The Unsung Heroes: Alzheimers Impact on Family Life
Caregivers, the invisible casualties of Alzheimers. Emotionally, physically and financially drained, their needs remain unnoticed and untreated.
Its the early hours of the morning, late 2009 and all work has stopped. Confused and alone, an elderly lady oblivious to the time waits in the middle of the road. Puzzled as to why the car garage is not yet open, her mind like a stalled engine that won’t turn over. Her musings are interrupted by the sound of an unfamiliar voice. Startled but it’s only her elder son; “Come with me mum and I will drive you back home.”
Joy Dunn, 83 suffers with Alzeimers.
Until this moment Joy had shown little signs associated with the disease, and It was during this evening that Phil and his younger brother Steve realised they were in for the long haul.
Together, they watched their mother deteriorate, helpless as she lost the ability to speak, eat, or control her bodily functions. Alzheimers was stripping her of her dignity.
“She’s just about existing,” said Phil Dunn. “She may smile but that’s not a recognition that she knows who I am. Its only because someone is speaking to her.”
Sadly you watch this person slowly recede, there shape is still there but there not in it
Alzheimers can manifest itself in many different ways, first presenting symptoms easily overlooked, one of which can be losing track of time, advancing to more challenging behaviour, anger, and disorientation.
“We managed to get her to surrender her driving license in the end,” said Phil. “She complained months on end about it.”
As Joy declined, Phil put his life on hold to care full-time for his mother which meant setting aside his passion for teaching.
“It all became so consuming. Everything that you do revolves around that person.”
Caring for vulnerable loved ones can place a huge burden on day to day life. Caregivers often have to prioritise caring responsibilities, over their social lives.
While your putting your life on hold to look after somebody, the world just moves on without you.
“Its not that you loose friends, your social circle just pails into the background and becomes less important.”
Recent cuts to social care have made edibility to qualify for carers allowances harder to obtain and more frequently, families are having to resort to paying for their own care.
Professor Jane Dacre, Royal College of Physicians, said: “Healthcare and social care are closely interlinked and the growing problems in social care funding are having a serious knock-on effect on the NHS and patient care.”
Unable to work, Phil’s only income came from a carer’s allowance and support from his wife.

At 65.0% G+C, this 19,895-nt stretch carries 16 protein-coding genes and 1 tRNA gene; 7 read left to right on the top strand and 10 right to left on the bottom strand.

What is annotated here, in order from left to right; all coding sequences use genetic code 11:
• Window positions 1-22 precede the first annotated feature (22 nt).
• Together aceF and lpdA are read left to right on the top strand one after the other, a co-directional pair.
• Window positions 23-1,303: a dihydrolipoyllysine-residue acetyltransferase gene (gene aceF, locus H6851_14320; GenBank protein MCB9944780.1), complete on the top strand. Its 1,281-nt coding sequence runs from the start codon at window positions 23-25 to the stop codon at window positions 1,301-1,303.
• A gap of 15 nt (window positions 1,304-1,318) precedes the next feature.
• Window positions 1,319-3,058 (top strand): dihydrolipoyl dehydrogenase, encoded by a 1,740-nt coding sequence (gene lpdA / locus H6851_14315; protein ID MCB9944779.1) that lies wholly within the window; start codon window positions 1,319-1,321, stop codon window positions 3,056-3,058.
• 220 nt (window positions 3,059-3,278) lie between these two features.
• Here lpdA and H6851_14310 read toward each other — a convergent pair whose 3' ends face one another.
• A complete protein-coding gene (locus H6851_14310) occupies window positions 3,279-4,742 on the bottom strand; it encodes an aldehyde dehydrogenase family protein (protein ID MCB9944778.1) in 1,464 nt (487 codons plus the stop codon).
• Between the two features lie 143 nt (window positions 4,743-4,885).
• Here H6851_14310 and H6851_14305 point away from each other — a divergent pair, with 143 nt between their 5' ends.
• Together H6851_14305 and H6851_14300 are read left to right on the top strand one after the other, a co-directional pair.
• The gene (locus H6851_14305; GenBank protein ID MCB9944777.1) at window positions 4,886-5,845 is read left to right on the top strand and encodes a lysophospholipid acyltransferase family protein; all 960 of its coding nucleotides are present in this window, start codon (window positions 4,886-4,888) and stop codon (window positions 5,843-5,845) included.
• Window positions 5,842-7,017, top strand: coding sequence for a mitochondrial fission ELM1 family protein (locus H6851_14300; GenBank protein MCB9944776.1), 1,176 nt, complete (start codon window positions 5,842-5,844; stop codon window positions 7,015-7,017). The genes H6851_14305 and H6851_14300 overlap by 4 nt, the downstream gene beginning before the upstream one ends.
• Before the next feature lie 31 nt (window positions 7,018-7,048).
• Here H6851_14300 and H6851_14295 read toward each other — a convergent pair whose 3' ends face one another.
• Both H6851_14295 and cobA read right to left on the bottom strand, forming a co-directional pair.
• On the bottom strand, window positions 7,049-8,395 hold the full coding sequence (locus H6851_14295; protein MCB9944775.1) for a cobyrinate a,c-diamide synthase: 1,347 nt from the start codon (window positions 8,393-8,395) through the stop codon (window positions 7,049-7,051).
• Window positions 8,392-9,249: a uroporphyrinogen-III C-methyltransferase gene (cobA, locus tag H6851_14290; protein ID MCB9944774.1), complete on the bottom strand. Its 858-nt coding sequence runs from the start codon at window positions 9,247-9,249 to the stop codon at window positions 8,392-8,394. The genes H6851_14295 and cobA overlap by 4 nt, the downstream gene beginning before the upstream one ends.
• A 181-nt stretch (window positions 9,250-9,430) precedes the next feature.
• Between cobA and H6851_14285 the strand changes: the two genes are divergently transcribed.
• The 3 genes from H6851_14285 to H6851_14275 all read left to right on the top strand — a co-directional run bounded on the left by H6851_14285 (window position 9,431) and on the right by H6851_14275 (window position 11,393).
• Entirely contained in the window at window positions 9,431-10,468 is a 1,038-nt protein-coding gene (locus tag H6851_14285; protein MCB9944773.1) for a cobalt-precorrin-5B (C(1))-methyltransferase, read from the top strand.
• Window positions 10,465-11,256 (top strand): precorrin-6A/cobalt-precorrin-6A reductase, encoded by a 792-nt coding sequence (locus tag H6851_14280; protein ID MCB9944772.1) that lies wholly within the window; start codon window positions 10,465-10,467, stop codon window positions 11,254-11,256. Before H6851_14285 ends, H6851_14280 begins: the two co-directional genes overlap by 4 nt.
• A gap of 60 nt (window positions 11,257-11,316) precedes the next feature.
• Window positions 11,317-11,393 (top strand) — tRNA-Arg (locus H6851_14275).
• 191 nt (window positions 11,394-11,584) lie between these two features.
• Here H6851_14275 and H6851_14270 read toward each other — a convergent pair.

The frustration in Phil’s tone became almost palpable as he explained the difficulties he faced: “There are so many hoops to jump through when trying to sort out assistance from local authorities. There are so many forms to fill out and people to speak too before you receive help
“I was getting by on a carers allowance of £63 a week and living off my wife’s allowance. She provided me with the emotional support and the ability to look after my mum.”
Not only is a diagnosis difficult for the person with the disease, it can have devastating effects on their families, having to watch their loved ones loose who they once were. However through this adversity, it can strengthen family relationships.
His voice trembling, Steve said: “I find it difficult because it upsets me so much. It definitely bought us closer together. I appreciate what he has done as it is a big commitment to take it on.”
As their mothers short-term memory disappeared, the distance ones emerged. Rather than dismissing them, new memories surfaced that until recently had remained unheard.
The more recent memories peel away and your left with the distance one’s
“We found out that she had an amazing recollection of classical music,” said Phil. “It was bizarre because we never played music in our house mainly because my dad was a policemen and he worked nights
“I started playing classical fm and she would start humming pieces of classical music
“She had this vast encyclopaedic knowledge of classical music that she had built up as a child
“It was one of her last memories.”
Joy now lives in a care home designated to looking after people with Alzheimers. Phil was fortunate enough to return to his profession as a teacher. Steve on the other hand is newly married and works as Open Reach Telephone Engineer.
Whilst a few close family and friends know Phil Dunn and Steve Dunn as longtime caregivers. To others, they are invisible and their story remains unheard.